Mt. Rainier National Park in Washington State, is a recreational paradise offering guests hikes & trails, challenging mountain climbs and fishing. Observe many of the residents of the park including elk, deer, mountain goats and bear.
The Desert's Bounty….
Joshua Tree National Park in California was named for the unique spiky tree, that is actually a member of the Agave family. Shaped by wind and water, the park offers visitors the opportunity to observe more than 250 species of birds and dozens of mammals. Guests enjoy exploring the many trails, rock climbing, birding, and in the spring and early summer, wildflowers add a punch of color to the Mojave desert.
The Saguaro National Park in Tucson, AZ pays homage to the giant saguaro cacti found exclusively in a small area of the Southwest in the United States. The saguaro is just one of 25 species of cacti living in the park, but is the tallest averaging 40 - 60 ft. Saguaro National Park is carved into two districts, Rincon Mountain District and Tucson Mountain District. Ranger guided programs are available at both districts.
A glimpse into the past….
Formed by the last ice age, Glacier National Park in Montana, at one time boasted 150 glaciers that carved out the current landscape. The scenic Going to Sun Highway traverses the park where visitors can get a glimpse of the many parks residents including mountain goats, bear, moose and big horn sheep. Visitors enjoy exploring the many backcountry trails, fishing, enjoying a tour in the famous historic red bus or just relaxing and absorbing the beauty that is Glacier National Park.
A cradle for early life on earth, the South Dakota land that is now the Badlands National Park was once underwater, where even today, the land continues to reveal secrets from the past in the form of fossils. Visitors to the park can drive the Badlands highway, learn about the fossils at the Fossil Prep Lab, and catch a glimpse of the parks current residents including bison and big horn sheep. At the end of the day, exploration doesn’t end, the dark night sky allows park visitors a chance to view constellations, stars and planets at the Cedar Pass Campground Amphitheater.
A story told in rock….
Hit the trails on foot or on bicycle and explore the many wonders of the Petrified Forest National Park located in Arizona. Fossils discovered here are over 2 million years old, before the Dinosaurs ruled the earth.
Visitors are drawn to the park for the beautiful “painted desert” landscape, and of course the petrified wood. Millions of years ago trees that once lined a river were buried under great pressures from volcanic ash and groundwater dissolved silica. Brought to the surface when the Colorado Plateau heaved up, these logs tell the story of the Earth's early years by the fossils and sediment contained in these beautiful quartz specimens.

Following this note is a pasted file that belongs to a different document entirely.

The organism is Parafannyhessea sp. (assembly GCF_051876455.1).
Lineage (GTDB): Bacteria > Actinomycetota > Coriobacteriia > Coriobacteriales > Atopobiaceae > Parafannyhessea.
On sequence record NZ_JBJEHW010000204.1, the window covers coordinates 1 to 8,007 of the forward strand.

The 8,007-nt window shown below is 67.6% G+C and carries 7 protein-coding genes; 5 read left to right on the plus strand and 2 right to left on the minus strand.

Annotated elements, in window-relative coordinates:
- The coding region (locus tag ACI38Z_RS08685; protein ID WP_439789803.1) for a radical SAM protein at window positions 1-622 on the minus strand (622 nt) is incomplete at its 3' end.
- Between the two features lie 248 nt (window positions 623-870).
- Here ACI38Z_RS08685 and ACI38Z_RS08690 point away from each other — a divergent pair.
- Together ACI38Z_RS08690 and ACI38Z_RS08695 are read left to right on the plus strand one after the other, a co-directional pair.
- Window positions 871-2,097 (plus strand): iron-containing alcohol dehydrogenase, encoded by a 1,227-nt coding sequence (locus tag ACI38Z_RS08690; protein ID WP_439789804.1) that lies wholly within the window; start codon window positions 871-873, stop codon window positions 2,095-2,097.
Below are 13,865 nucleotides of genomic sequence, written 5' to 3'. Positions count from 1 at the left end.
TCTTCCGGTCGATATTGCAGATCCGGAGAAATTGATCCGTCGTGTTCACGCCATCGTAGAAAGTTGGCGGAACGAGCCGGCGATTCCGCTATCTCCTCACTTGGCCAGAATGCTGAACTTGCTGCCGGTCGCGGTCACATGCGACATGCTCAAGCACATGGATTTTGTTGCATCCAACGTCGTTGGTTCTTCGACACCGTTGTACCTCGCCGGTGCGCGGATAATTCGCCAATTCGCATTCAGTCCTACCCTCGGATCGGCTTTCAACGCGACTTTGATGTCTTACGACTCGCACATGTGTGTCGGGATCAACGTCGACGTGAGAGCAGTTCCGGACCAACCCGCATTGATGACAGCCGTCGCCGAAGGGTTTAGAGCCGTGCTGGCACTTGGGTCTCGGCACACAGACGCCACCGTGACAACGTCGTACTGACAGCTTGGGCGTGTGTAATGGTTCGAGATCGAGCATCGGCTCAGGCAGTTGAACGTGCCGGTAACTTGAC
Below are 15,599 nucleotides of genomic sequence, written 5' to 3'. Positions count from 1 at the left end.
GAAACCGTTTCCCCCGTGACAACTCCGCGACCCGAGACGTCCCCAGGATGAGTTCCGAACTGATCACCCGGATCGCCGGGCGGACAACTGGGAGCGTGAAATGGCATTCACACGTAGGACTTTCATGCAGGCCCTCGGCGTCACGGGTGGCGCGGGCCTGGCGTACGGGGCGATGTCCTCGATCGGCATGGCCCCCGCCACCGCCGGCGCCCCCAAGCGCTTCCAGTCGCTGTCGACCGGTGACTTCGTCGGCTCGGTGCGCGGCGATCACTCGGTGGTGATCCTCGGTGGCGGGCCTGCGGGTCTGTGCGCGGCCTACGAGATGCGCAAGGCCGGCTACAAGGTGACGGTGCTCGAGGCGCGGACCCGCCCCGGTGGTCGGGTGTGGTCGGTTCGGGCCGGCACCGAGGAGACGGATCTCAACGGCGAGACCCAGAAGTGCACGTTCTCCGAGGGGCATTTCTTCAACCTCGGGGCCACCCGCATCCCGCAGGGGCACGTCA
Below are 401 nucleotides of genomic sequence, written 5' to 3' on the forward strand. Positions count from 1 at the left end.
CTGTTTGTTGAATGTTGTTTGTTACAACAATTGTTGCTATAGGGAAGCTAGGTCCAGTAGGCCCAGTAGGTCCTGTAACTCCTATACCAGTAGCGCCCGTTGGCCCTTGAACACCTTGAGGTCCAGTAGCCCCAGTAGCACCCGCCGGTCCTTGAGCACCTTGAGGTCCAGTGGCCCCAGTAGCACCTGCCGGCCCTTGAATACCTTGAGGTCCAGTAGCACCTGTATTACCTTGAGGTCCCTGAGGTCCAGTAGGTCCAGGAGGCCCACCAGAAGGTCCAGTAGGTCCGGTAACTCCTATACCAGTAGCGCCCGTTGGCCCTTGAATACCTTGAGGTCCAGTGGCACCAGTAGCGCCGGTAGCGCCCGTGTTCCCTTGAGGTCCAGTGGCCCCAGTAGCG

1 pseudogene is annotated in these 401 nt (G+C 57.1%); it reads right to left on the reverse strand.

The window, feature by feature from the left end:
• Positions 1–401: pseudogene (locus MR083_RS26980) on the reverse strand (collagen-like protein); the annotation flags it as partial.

Head deep underground to view the many beautiful formations found in the caves of the Carlsbad Cavern National Park located in New Mexico. With over 119 caves in the park, the Carlsbad Cavern is the most popular of the three caves open to the public.
There is plenty to see and explore on the many paths inside the cave, but if you are up for more adventure, the park service offers tours that will have you crawling and climbing your way into less traveled portions of the cave.
The adventure continues in the dusk and pre-dawn hours, where visitors gather to watch the bats exit and return to the cave.
Look up and discover....
Situated in Central Colorado, the Rocky Mountain National Park is a nature lover’s paradise with over 300 miles of hiking trails and the chance to view big game animals including elk, deer, and big horn sheep. As the highest park, experience the 4 ecosystems that transport you from the lower meadows and valleys up past the Alpine Tundra to land still being shaped by glaciers.
Experience early life at the Mesa Verde National Park in Colorado. This park is the largest archaeological preserve in the United States, featuring over 600 cliff dwellings that was once home to the Paleo- Indians.
The tallest sand dunes in America are found in Southern Colorado at the Great Sand Dunes National Park. Here guests can enjoy the unique activity of sand boarding, along with the more traditional hiking trails, and sport fishing.
A study in ecology....
Located in South Carolina, Congaree National Park features an old growth bottomland hardwood forest. Explore the 25 miles of hiking trails, and a marked trail guides canoers and kayakers through Cedar Creek.